Cleveland Indians fans, it might be safe to say at this point that you do have an every day player at superstar status. At least the baseball world seems to think that.
Outfielder Michael Brantley was unable to break the teams long drought without a league MVP, as the last Tribe player to earn the honor was Al Rosen in 1953. However, he came a lot closer than anyone would’ve guessed when he signed his four year extension in the spring.
Last week, Brantley was named one of the three finalists for the American League prize, along with Detroit’s Victor Martinez and Mike Trout of the Angels. The great Trout took home the hardware. However, Brantley has proven that his name deserves to be mentioned in the same breath as those other superstar players in the league.
The Indians left fielder had a season that saw him transform from solid, all-around player to All-Star, MVP candidate. He had career highs in all three triple crown categories, finishing the 2014 season with 20 home runs, 97 RBI and .327 batting average. He had 200 base hits. All of that and he still found the time to steal 23 bases. He was the heart of Cleveland’s offense this year and, at times, the entirety of it. He carried the lineup some nights.
Brantley has always been praised for his versatility. In 2013 he proved he could bat anywhere in the lineup and hit. He found a home in the three-hole this past season as he became one of the league’s better hitters.
With all Brantley did for an Indians team that went into the season’s final weekend with playoff aspirations still alive, he certainly deserved strong consideration for the A.L. MVP trophy. It took an unmatched hitter like Trout to keep his hands off the award.
Trout will certainly win more MVPs as this was his first, at the tender age of 23. However, if Brantley keeps improving the way he has over the years, one of his own seems to be within his grasp.
No one could have imagined that Brantley would be at this level back in 2008. That summer he was the player-to-be-named-later in the infamous trade that saw the Indians send reigning A.L. Cy Young C.C. Sabathia to the Brewers for a package actually centered around first base, power-hitting prospect Matt LaPorta. Brantley was viewed as a guy who could potentially be a good player in the majors, but not really a future star.
Brantley’s career in Cleveland, since, has been a gradual improvement. In 2010 and 2011 he was a steady part-time player who provided a decent bat off the bench. He finally got a chance to play every day in 2012 and proceeded to hit a career-best, at the time, .288. In 2013, he hit .284 and added some power, for the first time, with 10 long ball. This past season, Brantley finally put it all together.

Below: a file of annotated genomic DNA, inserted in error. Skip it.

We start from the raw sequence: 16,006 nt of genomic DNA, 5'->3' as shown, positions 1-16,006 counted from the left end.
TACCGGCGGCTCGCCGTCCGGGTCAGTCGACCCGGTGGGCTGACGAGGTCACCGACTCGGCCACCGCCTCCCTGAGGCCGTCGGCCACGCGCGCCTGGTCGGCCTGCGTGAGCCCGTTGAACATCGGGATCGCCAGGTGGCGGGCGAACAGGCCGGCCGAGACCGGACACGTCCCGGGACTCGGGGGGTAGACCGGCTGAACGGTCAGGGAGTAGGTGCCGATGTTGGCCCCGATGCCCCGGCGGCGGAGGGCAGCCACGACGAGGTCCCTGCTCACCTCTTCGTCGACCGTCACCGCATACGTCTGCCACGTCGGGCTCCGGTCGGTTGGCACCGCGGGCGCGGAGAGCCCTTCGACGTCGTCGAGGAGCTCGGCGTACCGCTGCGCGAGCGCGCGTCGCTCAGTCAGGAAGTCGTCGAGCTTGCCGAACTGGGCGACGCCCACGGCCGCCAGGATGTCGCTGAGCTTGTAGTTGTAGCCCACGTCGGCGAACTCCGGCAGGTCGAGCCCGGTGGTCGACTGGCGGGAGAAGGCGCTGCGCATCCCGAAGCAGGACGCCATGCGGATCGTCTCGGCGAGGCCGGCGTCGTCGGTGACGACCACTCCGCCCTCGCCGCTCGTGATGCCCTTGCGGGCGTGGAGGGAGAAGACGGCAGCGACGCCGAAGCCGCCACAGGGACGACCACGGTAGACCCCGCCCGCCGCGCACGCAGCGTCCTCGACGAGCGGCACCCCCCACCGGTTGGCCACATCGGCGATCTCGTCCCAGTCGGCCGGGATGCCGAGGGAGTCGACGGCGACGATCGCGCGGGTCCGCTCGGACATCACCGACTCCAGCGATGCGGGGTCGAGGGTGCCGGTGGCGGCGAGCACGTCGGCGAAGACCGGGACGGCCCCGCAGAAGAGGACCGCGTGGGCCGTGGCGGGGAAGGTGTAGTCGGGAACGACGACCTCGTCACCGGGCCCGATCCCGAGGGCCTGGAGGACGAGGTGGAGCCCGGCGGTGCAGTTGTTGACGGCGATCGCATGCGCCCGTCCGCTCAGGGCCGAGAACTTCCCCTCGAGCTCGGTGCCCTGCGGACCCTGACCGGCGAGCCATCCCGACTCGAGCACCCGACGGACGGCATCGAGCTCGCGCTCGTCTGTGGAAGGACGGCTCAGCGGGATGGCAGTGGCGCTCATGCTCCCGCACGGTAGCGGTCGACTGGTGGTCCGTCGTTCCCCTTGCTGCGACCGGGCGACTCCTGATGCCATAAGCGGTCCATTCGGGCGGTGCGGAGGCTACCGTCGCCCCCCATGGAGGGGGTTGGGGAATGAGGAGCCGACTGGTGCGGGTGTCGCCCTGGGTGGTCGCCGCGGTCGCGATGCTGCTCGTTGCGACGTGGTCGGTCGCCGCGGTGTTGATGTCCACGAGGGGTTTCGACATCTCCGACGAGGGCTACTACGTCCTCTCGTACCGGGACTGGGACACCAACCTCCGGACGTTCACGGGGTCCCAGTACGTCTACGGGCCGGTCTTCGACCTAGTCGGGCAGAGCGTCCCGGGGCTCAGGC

The gradual steps forward combined with the fact that Brantley will still be 27 when then 2015 season begins says that 2014 was probably not a fluke. Brantley has been getting better and better until the point of finally hitting All-Star status. The age of 27 is around the normal time for players to really enter their prime.
Last spring, when the Tribe gave Brantley a four year extension it insured the team that the outfielder would be around into his 30s, at the very least. The deal also raised some eyebrows on the home front, as some wondered if Brantley had yet done enough to warrant a deal that would keep him under team control through 2018.The 2018 season is a team option year at $11 million.
Now the deal looks like a steal. Brantley will be paid $5 million next season, $6.5 in 2016 and $7.5 million in 2017. That is very cheap for a guy who was in the MVP conversation this year and very well could be the remainder of the contract with the Indians. Even the 2018 salary is looking like a great discount for what could be a multiple-time All-Star by then.
What the Indians did with Brantley was take a gamble. Much as the early-90s Indians did, this management group pegged young guys it thought would blossom over the next several years and help the team remain competitive for more than a year or two. Cleveland’s front office believed Brantley was ready to take another step up and the organization hit a home run on that one.
The team did similar extensions with Yan Gomes and Jason Kipnis, who both have short track records but the promise of good things going forward. Gomes, Kipnis and Brantley, along with Carlos Santana and Corey Kluber represent the cornerstone of a team that should be together for at least four seasons.
Brantley, with new Cy Young winner Kluber, has become the leader of the pack in the core group. He may not have been the MVP of the American League, but he is the MVP for the Cleveland Indians.
Brantley has grown a lot in the last six years and Cleveland fans will get to see continued growth for at least four more summers. For Tribe fans longing for real stars to see every day at Progressive Field, you certainly at least have one in Michael Brantley.
Photo: Jason Miller/Getty Images